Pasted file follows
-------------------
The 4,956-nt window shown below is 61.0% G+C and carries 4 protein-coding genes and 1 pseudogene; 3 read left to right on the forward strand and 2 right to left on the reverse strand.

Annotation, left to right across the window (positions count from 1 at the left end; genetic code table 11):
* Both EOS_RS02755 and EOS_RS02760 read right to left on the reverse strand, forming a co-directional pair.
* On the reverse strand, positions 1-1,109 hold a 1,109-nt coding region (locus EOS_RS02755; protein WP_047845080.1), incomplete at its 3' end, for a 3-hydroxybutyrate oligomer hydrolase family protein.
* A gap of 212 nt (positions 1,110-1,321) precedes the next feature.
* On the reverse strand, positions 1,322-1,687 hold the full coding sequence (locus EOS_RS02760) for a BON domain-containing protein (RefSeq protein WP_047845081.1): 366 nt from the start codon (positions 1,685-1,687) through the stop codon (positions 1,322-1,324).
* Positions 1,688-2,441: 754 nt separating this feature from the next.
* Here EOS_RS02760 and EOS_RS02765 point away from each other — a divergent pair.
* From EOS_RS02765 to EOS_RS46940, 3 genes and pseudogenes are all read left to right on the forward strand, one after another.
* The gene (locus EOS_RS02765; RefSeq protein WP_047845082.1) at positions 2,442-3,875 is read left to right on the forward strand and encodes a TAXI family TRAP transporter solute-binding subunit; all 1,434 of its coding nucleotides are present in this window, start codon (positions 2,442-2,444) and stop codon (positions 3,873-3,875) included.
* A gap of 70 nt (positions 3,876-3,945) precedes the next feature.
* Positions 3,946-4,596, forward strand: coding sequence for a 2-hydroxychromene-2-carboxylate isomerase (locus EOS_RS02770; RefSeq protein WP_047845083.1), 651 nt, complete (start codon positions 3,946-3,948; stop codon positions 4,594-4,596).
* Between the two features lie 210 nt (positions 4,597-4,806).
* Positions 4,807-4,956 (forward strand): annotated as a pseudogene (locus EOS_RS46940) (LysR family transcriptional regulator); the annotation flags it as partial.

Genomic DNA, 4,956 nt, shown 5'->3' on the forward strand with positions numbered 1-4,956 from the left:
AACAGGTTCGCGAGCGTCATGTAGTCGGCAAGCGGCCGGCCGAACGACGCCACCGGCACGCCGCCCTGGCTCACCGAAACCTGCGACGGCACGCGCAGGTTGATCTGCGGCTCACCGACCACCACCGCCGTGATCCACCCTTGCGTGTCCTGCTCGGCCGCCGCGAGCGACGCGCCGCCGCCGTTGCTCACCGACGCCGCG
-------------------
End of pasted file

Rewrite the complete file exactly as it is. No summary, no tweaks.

The 4,956-nt window shown below is 61.0% G+C and carries 4 protein-coding genes and 1 pseudogene; 3 read left to right on the forward strand and 2 right to left on the reverse strand.

Annotation, left to right across the window (positions count from 1 at the left end; genetic code table 11):
* Both EOS_RS02755 and EOS_RS02760 read right to left on the reverse strand, forming a co-directional pair.
* On the reverse strand, positions 1-1,109 hold a 1,109-nt coding region (locus EOS_RS02755; protein WP_047845080.1), incomplete at its 3' end, for a 3-hydroxybutyrate oligomer hydrolase family protein.
* A gap of 212 nt (positions 1,110-1,321) precedes the next feature.
* On the reverse strand, positions 1,322-1,687 hold the full coding sequence (locus EOS_RS02760) for a BON domain-containing protein (RefSeq protein WP_047845081.1): 366 nt from the start codon (positions 1,685-1,687) through the stop codon (positions 1,322-1,324).
* Positions 1,688-2,441: 754 nt separating this feature from the next.
* Here EOS_RS02760 and EOS_RS02765 point away from each other — a divergent pair.
* From EOS_RS02765 to EOS_RS46940, 3 genes and pseudogenes are all read left to right on the forward strand, one after another.
* The gene (locus EOS_RS02765; RefSeq protein WP_047845082.1) at positions 2,442-3,875 is read left to right on the forward strand and encodes a TAXI family TRAP transporter solute-binding subunit; all 1,434 of its coding nucleotides are present in this window, start codon (positions 2,442-2,444) and stop codon (positions 3,873-3,875) included.
* A gap of 70 nt (positions 3,876-3,945) precedes the next feature.
* Positions 3,946-4,596, forward strand: coding sequence for a 2-hydroxychromene-2-carboxylate isomerase (locus EOS_RS02770; RefSeq protein WP_047845083.1), 651 nt, complete (start codon positions 3,946-3,948; stop codon positions 4,594-4,596).
* Between the two features lie 210 nt (positions 4,597-4,806).
* Positions 4,807-4,956 (forward strand): annotated as a pseudogene (locus EOS_RS46940) (LysR family transcriptional regulator); the annotation flags it as partial.

Genomic DNA, 4,956 nt, shown 5'->3' on the forward strand with positions numbered 1-4,956 from the left:
AACAGGTTCGCGAGCGTCATGTAGTCGGCAAGCGGCCGGCCGAACGACGCCACCGGCACGCCGCCCTGGCTCACCGAAACCTGCGACGGCACGCGCAGGTTGATCTGCGGCTCACCGACCACCACCGCCGTGATCCACCCTTGCGTGTCCTGCTCGGCCGCCGCGAGCGACGCGCCGCCGCCGTTGCTCACCGACGCCGCG